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Molecular Etiology of Primary Hyperoxaluria Type 1: New Directions for TreatmentDanpure C.J.
Department of Biology, University College London, London, UK Corresponding Author
Professor Christopher J. Danpure
Department of Biology, University College London
London WC1E 6BT (UK)
Tel./Fax +44 207 679 7936, E-Mail firstname.lastname@example.org
Primary hyperoxaluria type 1 (PH1) is a rare autosomal-recessive disorder caused by a deficiency of the liver-specific enzyme alanine:glyoxylate aminotransferase (AGT). AGT deficiency results in increased synthesis and excretion of the metabolic end-product oxalate and deposition of insoluble calcium oxalate in the kidney and urinary tract. Classic treatments for PH1 have tended to address the more distal aspects of the disease process (i.e. the symptoms rather than the causes). However, advances in the understanding of the molecular etiology of PH1 over the past decade have shifted attention towards the more proximal aspects of the disease process (i.e. the causes rather than the symptoms). The determination of the crystal structure of AGT has enabled the effects of some of the most important missense mutations in the AGXT gene to be rationalised in terms of AGT folding, dimerization and stability. This has opened up new possibilities for the design pharmacological agents that might counteract the destabilizing effects of these mutations and which might be of use for the treatment of a potentially life-threatening and difficult-to-treat disease.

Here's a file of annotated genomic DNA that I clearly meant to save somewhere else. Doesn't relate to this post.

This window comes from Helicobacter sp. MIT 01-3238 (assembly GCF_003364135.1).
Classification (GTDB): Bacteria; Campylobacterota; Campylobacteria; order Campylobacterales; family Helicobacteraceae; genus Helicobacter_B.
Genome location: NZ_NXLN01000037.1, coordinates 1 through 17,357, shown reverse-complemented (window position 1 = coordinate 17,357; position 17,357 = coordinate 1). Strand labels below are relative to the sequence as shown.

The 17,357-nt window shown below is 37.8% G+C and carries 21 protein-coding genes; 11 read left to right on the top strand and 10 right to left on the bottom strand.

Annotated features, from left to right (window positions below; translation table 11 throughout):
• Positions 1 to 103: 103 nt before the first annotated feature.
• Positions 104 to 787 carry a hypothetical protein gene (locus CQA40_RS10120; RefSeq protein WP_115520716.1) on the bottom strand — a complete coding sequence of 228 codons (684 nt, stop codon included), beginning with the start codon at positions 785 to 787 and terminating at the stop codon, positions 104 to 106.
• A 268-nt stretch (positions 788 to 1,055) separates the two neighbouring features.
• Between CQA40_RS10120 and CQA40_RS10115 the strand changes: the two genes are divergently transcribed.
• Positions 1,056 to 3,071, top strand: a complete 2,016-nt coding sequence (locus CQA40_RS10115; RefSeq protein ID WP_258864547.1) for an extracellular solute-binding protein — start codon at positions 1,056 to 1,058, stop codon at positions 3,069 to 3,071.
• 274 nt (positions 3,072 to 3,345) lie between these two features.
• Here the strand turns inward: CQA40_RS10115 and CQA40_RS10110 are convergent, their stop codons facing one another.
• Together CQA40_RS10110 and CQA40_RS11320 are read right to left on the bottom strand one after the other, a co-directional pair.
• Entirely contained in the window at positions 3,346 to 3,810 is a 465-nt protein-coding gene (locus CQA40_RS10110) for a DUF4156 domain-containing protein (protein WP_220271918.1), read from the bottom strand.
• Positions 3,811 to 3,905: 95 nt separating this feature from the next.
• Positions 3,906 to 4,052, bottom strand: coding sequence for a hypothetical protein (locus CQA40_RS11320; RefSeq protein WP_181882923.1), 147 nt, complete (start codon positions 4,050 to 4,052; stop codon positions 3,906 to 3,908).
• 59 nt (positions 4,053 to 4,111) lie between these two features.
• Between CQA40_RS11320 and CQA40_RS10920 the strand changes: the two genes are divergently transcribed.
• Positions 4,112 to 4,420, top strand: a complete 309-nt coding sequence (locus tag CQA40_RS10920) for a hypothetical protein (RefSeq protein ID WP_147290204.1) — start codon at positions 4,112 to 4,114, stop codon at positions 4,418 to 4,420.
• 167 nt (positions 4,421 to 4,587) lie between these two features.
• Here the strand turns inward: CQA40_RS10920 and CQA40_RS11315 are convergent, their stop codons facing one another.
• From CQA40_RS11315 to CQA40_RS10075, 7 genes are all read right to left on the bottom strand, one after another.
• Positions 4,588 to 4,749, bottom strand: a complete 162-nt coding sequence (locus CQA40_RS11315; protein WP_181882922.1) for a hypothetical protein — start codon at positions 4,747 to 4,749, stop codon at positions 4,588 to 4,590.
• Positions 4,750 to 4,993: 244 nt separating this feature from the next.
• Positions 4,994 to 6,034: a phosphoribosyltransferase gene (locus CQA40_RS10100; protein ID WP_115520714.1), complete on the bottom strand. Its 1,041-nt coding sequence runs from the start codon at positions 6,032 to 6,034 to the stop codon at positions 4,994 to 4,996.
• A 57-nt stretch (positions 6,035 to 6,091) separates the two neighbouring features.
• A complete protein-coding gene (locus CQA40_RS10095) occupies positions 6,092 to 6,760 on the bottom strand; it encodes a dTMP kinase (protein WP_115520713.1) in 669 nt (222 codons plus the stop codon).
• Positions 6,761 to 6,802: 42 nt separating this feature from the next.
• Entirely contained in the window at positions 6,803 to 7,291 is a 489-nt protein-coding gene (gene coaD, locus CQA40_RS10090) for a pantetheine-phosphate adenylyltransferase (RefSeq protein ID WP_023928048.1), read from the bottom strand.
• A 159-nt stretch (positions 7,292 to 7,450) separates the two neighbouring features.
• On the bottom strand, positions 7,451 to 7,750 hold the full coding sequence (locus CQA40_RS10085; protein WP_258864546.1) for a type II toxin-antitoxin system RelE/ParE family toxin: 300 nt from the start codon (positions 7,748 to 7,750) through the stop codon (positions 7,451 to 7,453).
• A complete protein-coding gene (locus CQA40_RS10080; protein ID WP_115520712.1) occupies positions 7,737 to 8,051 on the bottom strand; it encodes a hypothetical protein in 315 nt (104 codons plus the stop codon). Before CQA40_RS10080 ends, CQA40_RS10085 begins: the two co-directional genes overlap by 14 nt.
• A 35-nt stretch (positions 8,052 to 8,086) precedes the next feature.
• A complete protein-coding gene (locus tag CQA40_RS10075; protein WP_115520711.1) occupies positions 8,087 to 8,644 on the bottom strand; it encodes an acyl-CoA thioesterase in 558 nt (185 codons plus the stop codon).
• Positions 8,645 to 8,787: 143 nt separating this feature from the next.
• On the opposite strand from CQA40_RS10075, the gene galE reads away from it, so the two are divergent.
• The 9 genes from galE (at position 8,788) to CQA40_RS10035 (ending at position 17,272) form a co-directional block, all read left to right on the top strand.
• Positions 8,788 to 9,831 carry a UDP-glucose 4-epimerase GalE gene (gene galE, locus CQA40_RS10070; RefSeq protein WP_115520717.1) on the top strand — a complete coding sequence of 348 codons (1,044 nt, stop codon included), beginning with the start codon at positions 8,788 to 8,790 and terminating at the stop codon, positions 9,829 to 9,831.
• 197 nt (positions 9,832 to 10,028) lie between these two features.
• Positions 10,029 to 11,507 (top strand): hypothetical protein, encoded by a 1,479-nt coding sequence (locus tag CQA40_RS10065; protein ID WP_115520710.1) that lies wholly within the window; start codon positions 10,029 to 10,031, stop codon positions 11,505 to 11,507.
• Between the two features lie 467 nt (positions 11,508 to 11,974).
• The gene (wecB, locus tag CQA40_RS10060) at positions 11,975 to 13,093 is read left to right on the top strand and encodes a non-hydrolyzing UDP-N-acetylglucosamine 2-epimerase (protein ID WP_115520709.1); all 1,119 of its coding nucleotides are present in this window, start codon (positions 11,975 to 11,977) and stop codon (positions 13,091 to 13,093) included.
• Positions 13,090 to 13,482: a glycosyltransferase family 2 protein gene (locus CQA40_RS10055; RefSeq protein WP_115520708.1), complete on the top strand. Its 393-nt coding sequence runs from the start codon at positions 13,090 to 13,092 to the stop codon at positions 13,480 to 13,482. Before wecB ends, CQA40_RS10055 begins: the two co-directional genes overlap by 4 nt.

© 2005 S. Karger AG, Basel